39 Petri Nets (contd) A transition is enabled if each of its input places has as many tokens in it as there are arcs from the place to that transition

40 Petri Nets (contd) Transition t 1 is enabled (ready to fire) If t 1 fires, one token is removed from p 2 and one from p 4, and one new token is placed in p 1 If t 1 fires, one token is removed from p 2 and one from p 4, and one new token is placed in p 1 Transition t 2 is also enabled Important: The number of tokens is not conserved The number of tokens is not conserved

41 Petri Nets (contd) Petri nets are indeterminate Suppose t 1 fires Suppose t 1 fires The resulting marking is (2,1,0,0)

42 Petri Nets (contd) Now only t 2 is enabled It fires It fires The marking is now (2,0,2,0)

43 Petri Nets (contd) More formally, a marking M of a Petri net C = (P, T, I, O) is a function from the set of places P to the non-negative integers M : P  {0, 1, 2, …} A marked Petri net is then a 5-tuple (P, T, I, O, M )

44 Petri Nets (contd) Inhibitor arcs An inhibitor arc is marked by a small circle, not an arrowhead An inhibitor arc is marked by a small circle, not an arrowhead Transition t 1 is enabled

45 Petri Nets (contd) In general, a transition is enabled if there is at least one token on each (normal) input arc, and no tokens on any inhibitor input arcs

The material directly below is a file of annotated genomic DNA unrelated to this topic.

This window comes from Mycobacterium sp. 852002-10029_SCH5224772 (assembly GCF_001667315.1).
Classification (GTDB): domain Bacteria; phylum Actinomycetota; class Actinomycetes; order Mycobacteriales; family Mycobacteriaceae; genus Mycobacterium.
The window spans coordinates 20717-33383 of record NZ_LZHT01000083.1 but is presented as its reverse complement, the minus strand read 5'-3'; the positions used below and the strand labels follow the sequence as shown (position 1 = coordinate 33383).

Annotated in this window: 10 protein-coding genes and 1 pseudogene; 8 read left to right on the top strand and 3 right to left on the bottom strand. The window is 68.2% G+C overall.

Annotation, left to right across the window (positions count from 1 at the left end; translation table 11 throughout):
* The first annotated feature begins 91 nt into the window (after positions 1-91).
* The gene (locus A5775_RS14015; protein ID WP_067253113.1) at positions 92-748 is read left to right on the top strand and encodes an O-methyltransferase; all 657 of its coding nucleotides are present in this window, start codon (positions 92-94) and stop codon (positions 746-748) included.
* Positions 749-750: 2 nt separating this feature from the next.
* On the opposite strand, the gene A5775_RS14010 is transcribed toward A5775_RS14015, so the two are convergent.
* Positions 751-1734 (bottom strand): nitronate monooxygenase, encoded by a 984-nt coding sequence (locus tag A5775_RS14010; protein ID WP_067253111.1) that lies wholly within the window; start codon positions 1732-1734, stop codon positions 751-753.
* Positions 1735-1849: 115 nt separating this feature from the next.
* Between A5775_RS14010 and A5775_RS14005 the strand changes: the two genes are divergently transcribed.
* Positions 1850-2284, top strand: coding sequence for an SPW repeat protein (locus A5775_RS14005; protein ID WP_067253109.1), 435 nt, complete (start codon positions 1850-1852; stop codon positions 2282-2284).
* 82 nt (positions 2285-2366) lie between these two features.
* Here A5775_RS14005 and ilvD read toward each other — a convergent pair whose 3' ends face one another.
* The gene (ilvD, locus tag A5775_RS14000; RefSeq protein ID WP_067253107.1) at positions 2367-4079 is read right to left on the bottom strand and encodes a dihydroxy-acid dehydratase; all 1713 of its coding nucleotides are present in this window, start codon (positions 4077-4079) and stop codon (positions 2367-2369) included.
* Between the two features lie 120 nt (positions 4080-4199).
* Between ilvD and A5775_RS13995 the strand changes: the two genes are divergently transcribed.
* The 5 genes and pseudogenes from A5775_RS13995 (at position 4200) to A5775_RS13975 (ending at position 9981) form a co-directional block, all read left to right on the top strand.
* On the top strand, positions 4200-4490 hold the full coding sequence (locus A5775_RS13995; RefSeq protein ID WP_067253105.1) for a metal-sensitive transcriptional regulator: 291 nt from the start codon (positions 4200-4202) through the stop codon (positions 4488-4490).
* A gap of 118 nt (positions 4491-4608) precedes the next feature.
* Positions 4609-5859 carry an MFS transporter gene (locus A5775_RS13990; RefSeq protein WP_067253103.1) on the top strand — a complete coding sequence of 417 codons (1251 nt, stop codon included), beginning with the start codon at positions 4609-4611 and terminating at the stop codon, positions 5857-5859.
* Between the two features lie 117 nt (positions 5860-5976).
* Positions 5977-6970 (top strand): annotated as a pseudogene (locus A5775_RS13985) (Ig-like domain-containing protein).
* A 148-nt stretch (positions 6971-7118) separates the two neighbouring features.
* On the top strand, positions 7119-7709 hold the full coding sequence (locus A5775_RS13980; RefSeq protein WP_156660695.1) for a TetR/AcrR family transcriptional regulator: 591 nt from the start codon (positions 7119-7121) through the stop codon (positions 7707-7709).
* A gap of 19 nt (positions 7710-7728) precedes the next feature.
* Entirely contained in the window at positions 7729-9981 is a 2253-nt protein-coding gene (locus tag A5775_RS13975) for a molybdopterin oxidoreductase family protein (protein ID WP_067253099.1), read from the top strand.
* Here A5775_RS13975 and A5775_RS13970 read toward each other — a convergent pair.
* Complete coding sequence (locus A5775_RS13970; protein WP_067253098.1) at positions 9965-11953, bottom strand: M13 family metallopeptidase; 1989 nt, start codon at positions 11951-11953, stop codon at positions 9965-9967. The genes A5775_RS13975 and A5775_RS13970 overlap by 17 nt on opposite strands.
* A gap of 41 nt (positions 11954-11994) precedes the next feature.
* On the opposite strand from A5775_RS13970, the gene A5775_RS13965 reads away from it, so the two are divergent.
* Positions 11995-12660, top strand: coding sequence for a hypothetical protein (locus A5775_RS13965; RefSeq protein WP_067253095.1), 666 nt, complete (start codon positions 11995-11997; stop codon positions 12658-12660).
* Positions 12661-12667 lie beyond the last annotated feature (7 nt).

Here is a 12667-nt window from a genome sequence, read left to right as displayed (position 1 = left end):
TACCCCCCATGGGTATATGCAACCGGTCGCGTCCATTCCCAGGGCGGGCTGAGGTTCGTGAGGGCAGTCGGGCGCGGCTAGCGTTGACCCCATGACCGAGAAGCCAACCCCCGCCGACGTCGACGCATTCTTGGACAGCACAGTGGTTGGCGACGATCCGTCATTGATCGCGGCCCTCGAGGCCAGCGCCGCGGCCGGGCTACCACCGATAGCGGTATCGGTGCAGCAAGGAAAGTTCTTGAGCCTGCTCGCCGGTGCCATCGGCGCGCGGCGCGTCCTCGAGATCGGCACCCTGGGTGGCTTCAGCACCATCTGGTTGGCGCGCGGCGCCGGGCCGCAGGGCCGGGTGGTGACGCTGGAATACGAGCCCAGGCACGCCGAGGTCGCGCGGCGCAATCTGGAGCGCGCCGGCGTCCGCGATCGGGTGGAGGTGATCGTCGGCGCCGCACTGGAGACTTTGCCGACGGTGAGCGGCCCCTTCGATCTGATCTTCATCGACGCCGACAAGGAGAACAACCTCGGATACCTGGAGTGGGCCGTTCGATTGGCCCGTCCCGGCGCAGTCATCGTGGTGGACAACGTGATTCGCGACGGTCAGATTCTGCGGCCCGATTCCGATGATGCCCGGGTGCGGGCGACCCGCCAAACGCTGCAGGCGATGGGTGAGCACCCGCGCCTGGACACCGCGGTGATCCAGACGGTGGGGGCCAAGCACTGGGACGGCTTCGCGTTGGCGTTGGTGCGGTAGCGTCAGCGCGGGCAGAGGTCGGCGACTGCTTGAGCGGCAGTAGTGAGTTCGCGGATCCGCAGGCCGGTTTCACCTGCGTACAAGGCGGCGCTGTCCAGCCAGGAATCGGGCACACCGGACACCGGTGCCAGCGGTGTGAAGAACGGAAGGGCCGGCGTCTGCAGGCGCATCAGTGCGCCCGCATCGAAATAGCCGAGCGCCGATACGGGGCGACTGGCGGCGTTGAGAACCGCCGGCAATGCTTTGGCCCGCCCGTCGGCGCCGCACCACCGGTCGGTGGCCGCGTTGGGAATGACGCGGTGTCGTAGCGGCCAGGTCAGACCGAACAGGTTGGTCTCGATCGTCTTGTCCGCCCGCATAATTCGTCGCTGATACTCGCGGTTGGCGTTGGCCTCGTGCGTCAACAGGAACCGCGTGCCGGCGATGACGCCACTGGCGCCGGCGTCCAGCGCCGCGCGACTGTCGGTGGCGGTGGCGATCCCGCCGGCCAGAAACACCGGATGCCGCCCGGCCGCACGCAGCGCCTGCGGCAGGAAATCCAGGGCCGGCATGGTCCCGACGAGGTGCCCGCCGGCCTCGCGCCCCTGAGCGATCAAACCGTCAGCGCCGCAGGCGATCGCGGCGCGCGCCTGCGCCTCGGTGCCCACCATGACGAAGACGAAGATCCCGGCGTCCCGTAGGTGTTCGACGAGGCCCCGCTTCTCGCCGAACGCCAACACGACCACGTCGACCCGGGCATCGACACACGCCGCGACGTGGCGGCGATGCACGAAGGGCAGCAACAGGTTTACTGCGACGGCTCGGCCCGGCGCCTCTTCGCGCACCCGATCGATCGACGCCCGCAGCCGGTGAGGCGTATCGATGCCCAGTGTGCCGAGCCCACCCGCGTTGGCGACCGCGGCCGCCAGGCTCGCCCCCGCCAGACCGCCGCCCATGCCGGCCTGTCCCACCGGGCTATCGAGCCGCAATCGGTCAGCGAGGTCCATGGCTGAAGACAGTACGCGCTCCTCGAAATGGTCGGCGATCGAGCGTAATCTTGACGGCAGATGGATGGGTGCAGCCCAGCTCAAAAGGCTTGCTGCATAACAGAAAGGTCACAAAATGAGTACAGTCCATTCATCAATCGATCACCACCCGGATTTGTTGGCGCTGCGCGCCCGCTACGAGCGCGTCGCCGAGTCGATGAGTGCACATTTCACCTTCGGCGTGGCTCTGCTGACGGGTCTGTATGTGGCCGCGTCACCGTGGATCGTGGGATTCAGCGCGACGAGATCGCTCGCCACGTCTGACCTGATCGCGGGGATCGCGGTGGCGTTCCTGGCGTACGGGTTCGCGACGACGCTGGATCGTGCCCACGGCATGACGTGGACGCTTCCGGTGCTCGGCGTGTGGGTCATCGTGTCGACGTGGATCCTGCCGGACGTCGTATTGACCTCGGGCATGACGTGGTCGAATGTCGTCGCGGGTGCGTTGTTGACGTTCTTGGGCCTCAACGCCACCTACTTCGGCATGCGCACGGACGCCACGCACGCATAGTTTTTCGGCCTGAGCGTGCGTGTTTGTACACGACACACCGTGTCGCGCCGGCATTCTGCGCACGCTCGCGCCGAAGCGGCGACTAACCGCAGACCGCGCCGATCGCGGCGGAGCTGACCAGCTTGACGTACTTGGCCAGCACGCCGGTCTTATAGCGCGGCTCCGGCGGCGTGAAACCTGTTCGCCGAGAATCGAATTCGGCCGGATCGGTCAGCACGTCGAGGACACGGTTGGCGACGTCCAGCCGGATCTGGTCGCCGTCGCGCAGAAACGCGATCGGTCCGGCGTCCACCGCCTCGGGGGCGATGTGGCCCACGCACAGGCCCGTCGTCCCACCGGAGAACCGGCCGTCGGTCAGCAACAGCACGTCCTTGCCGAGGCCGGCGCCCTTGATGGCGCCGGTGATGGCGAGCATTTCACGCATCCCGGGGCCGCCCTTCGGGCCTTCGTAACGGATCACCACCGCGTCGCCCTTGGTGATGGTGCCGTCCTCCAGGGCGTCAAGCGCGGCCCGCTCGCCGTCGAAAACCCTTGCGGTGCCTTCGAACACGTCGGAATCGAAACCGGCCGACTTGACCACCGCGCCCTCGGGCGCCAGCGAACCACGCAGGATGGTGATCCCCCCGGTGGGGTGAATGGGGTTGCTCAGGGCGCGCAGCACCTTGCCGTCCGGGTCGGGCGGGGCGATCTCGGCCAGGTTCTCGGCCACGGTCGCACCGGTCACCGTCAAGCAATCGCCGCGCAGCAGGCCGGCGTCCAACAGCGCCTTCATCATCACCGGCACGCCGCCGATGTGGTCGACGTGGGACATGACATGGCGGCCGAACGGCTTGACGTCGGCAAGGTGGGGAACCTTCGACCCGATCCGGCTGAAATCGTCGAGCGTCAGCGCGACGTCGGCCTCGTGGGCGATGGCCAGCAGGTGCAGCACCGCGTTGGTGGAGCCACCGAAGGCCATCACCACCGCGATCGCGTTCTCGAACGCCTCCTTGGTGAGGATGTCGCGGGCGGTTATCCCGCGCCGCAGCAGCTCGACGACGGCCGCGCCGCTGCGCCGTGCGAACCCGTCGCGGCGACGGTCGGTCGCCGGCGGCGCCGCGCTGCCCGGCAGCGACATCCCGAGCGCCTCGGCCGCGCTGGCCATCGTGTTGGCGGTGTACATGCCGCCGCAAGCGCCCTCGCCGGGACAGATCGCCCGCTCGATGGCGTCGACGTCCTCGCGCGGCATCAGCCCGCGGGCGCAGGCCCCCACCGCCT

46 Z – A Formal Specification Language Z: The Elevator Problem Case Study A Z specification consists of four sections: 1.Given sets, data types, and constants 1.Given sets, data types, and constants 2.State definition 2.State definition 3.Initial state 3.Initial state 4.Operations 4.Operations Given sets are sets that need not be defined in detail Given Set Names appear in brackets So, for example, here we need the set of all buttons and our specification begins [Button] [Button]

47 2. State Definition Z specification consists of a number of schemata A schema consists of a group of variable declarations, plus A list of predicates that constrain the values of variables In this problem there are four subsets of Button The floor buttons The elevator buttons buttons (the set of all buttons in the elevator problem) pushed (the set of buttons that have been pushed)

48 3. Initial State And Operations The state when the system is first turned on Button_Init ^= [Button_State' | pushed' =  ] Button_Init ^= [Button_State' | pushed' =  ] A button pushed for the first time is turned on, and added to set pushed Without the third precondition, the results would be unspecified

49 Z: The Elevator Problem Case Study If an elevator arrives at a floor, the corresponding button(s) must be turned off This example is VERY oversimplified – doesn’t distinguish between up and down floor buttons